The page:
A controversial bill to allow the permitless carry of handguns passes its first hurdle. Thursday, the House Public Safety Committee passed a bill allowing for constitutional carry.
Constitutional carry would allow any Oklahoman over 21 years old without a felony to carry a handgun, open or concealed, without first getting a license or training.
“Training is an individual responsibility. It’s not the governments job to mandate training to you. It should be your individual responsibility to make sure you get yourself trained,” said Travis Couture-Lovelady of the NRA.
If it passes, Oklahoma would be the 15th state to have constitutional carry. The state currently allows visitors from those other 14 states to carry here without a license.
Backers say a lot of Oklahomans will continue to get the license though.
“If they want to travel, they’ll still need that. If they want to go to Texas or other states, they’ll still need that permit for reciprocity, so they can carry across state lines,” said Couture-Lovelady.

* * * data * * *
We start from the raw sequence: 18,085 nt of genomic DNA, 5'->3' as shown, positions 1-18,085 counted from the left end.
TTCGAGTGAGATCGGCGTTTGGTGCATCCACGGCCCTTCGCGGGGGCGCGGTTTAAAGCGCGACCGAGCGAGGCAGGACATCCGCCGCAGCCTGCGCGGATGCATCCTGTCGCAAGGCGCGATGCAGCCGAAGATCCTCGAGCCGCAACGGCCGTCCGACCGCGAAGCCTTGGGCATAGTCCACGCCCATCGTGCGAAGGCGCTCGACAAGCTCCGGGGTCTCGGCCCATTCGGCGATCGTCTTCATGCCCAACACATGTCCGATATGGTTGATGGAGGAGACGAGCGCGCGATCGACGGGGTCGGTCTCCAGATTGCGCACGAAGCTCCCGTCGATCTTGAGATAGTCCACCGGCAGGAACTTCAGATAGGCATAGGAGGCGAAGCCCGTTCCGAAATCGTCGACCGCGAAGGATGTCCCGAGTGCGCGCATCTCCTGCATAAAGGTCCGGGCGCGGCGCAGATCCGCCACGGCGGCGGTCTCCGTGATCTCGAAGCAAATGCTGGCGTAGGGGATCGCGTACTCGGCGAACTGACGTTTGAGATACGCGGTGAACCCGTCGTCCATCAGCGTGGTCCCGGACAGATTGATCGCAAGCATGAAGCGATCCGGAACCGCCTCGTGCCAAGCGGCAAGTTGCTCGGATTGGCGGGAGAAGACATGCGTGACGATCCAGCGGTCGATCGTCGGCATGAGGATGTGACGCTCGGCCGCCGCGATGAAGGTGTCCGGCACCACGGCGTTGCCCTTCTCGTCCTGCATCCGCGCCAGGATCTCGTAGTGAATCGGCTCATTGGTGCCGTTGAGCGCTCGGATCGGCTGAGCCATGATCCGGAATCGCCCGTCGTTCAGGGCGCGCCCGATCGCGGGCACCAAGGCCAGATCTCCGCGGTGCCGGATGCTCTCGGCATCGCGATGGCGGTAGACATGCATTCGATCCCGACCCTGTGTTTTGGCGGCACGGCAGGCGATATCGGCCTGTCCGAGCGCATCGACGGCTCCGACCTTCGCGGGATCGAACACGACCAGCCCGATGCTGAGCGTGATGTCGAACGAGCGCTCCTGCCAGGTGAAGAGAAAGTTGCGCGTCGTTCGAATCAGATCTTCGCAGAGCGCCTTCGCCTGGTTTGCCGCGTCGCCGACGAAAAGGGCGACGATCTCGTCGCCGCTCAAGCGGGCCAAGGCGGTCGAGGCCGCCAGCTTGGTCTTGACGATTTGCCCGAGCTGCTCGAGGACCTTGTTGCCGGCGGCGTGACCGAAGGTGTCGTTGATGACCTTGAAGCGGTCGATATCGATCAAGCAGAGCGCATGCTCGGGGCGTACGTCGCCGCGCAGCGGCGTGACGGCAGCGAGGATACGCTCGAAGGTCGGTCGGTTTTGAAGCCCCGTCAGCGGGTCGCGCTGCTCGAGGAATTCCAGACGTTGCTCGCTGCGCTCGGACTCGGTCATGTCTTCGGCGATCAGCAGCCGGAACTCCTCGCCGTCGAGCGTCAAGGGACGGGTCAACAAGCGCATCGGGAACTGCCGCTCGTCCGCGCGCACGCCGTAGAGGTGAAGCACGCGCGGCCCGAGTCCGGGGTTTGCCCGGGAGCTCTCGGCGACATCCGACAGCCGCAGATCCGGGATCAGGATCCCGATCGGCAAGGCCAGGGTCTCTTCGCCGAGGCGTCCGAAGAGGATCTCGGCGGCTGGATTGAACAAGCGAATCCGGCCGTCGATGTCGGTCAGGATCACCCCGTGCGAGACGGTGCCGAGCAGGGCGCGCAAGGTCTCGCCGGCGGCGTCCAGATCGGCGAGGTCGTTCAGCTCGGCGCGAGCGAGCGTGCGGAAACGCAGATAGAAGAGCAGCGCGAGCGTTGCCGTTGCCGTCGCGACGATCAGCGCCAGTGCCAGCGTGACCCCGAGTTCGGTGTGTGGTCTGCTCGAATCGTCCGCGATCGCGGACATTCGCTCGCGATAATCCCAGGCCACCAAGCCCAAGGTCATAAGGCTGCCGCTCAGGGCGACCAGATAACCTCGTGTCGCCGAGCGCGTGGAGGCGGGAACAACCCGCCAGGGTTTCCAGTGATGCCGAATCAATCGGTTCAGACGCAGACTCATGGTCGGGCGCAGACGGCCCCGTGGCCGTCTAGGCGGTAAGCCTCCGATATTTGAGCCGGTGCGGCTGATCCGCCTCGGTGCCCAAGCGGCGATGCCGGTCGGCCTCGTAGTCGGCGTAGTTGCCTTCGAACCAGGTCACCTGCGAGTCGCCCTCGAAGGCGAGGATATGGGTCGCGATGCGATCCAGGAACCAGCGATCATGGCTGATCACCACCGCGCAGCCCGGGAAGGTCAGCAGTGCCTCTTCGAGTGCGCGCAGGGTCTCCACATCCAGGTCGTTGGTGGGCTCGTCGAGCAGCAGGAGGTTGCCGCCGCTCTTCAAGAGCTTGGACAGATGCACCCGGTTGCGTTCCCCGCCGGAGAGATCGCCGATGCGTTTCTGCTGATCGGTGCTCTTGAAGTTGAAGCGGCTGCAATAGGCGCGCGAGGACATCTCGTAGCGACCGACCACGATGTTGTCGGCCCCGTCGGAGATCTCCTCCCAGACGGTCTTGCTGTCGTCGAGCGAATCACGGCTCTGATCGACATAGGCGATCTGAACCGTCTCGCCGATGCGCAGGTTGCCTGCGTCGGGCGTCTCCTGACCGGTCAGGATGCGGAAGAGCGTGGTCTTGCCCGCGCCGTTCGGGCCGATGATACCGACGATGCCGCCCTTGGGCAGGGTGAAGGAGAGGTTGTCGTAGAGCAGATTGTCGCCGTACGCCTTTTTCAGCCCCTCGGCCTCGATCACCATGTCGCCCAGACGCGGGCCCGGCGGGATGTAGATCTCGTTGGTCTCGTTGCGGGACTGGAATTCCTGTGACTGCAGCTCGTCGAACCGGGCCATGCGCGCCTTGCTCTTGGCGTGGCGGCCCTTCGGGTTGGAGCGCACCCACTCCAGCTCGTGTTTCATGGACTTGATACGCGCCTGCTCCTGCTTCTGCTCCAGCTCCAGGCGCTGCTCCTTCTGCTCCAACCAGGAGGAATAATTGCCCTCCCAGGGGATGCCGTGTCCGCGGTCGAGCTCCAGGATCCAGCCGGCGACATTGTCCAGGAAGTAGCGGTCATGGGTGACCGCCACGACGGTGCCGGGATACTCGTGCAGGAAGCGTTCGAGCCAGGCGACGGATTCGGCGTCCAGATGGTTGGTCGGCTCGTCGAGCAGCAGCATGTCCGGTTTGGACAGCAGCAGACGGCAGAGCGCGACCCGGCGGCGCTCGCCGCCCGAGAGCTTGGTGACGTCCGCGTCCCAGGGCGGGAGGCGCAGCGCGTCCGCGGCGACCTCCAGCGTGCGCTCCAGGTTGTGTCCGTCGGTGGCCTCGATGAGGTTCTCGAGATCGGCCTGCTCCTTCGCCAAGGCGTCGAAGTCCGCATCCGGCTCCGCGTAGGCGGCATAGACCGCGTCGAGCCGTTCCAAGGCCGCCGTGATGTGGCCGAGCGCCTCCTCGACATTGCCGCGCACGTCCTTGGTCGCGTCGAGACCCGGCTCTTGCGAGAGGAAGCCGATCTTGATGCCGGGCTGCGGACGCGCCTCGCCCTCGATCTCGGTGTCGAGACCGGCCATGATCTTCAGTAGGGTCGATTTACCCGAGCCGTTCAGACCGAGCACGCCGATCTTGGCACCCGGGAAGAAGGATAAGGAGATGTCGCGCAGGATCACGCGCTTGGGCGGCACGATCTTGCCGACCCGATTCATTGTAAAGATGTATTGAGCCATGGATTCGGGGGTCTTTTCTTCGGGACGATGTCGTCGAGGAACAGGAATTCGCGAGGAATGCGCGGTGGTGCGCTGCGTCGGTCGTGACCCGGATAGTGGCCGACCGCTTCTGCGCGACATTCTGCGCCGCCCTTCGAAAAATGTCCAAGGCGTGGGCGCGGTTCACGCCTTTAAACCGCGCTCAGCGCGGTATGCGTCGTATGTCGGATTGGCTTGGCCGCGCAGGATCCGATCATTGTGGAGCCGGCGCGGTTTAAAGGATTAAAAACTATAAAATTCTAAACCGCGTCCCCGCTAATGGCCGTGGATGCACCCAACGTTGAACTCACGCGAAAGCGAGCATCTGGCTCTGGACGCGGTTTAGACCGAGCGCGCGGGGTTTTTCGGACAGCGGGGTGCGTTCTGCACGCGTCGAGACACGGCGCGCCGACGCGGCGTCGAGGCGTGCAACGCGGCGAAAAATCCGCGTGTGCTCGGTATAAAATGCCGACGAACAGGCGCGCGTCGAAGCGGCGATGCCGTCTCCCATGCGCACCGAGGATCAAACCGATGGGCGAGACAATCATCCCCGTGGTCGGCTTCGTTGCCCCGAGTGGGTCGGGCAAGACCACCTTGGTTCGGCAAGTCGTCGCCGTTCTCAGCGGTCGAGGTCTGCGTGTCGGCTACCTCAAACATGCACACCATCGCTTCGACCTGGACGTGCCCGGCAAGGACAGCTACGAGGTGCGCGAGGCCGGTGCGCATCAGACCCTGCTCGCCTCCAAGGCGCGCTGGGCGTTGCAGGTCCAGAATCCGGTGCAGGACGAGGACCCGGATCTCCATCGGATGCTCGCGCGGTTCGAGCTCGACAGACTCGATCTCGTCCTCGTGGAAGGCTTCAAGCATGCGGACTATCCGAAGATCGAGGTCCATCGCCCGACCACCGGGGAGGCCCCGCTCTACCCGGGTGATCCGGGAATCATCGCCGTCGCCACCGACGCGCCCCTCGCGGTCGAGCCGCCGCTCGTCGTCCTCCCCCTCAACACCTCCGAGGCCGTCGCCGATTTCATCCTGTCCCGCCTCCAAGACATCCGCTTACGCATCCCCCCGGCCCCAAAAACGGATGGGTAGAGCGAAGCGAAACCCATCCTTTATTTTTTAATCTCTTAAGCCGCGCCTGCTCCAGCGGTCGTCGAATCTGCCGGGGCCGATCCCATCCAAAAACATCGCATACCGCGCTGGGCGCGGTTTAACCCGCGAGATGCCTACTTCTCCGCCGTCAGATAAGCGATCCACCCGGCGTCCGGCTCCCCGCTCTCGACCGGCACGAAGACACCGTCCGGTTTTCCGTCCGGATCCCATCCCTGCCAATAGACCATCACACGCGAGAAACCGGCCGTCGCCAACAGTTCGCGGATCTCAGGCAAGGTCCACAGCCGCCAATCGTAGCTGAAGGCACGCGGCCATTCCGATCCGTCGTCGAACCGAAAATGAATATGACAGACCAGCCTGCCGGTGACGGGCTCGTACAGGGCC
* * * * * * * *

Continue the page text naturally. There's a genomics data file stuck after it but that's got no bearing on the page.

Opponents fear the lack of requirements will be dangerous.
“National polling shows that most Americans are in favor of reasonable gun laws and licensing, getting a permit, going through some basic checks keeps everyone more safe,” said Rev. Lori Walke of the Mayflower Congregational UCC Church in Oklahoma City. “As far as Christians go, we follow someone who was a nonviolent resister. And we think that more guns make people less safe. We follow the prince of peace, not the prince of pistols.”
The committee also passed bills that forbid companies like Uber from requiring drivers not carry and would not send felons back to prison for unknowingly riding in a car with someone who legally has a gun.
All of those bills now go to the House floor for a vote.
The legislature passed Constitutional Carry last year, but it was vetoed by Governor Mary Fallin.